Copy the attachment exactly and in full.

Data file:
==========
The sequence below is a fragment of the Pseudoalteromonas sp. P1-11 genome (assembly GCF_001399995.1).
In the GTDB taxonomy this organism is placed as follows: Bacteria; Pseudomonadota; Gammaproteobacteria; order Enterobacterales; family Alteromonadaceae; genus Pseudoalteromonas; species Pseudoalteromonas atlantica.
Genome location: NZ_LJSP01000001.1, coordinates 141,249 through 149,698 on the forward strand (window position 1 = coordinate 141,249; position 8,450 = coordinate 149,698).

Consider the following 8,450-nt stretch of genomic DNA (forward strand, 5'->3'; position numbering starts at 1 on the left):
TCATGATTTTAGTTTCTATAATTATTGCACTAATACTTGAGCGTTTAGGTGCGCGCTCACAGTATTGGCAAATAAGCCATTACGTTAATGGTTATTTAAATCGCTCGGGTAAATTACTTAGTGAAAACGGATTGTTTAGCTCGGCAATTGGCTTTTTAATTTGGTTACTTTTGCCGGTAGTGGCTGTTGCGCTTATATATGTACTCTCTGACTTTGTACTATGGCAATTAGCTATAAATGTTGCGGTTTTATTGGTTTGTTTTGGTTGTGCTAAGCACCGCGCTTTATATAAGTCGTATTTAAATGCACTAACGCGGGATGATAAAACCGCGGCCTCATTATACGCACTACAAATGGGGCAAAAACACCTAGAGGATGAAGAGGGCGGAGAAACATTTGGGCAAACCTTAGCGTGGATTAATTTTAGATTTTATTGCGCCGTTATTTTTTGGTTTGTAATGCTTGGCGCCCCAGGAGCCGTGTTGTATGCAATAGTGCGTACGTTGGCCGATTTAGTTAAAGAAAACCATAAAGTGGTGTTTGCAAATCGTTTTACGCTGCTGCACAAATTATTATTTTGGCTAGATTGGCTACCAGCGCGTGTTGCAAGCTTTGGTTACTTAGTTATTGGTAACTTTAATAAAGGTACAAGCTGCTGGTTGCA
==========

The sequence below is a fragment of the Pseudoalteromonas sp. P1-11 genome (assembly GCF_001399995.1).
In the GTDB taxonomy this organism is placed as follows: Bacteria; Pseudomonadota; Gammaproteobacteria; order Enterobacterales; family Alteromonadaceae; genus Pseudoalteromonas; species Pseudoalteromonas atlantica.
Genome location: NZ_LJSP01000001.1, coordinates 141,249 through 149,698 on the forward strand (window position 1 = coordinate 141,249; position 8,450 = coordinate 149,698).

Consider the following 8,450-nt stretch of genomic DNA (forward strand, 5'->3'; position numbering starts at 1 on the left):
TCATGATTTTAGTTTCTATAATTATTGCACTAATACTTGAGCGTTTAGGTGCGCGCTCACAGTATTGGCAAATAAGCCATTACGTTAATGGTTATTTAAATCGCTCGGGTAAATTACTTAGTGAAAACGGATTGTTTAGCTCGGCAATTGGCTTTTTAATTTGGTTACTTTTGCCGGTAGTGGCTGTTGCGCTTATATATGTACTCTCTGACTTTGTACTATGGCAATTAGCTATAAATGTTGCGGTTTTATTGGTTTGTTTTGGTTGTGCTAAGCACCGCGCTTTATATAAGTCGTATTTAAATGCACTAACGCGGGATGATAAAACCGCGGCCTCATTATACGCACTACAAATGGGGCAAAAACACCTAGAGGATGAAGAGGGCGGAGAAACATTTGGGCAAACCTTAGCGTGGATTAATTTTAGATTTTATTGCGCCGTTATTTTTTGGTTTGTAATGCTTGGCGCCCCAGGAGCCGTGTTGTATGCAATAGTGCGTACGTTGGCCGATTTAGTTAAAGAAAACCATAAAGTGGTGTTTGCAAATCGTTTTACGCTGCTGCACAAATTATTATTTTGGCTAGATTGGCTACCAGCGCGTGTTGCAAGCTTTGGTTACTTAGTTATTGGTAACTTTAATAAAGGTACAAGCTGCTGGTTGCA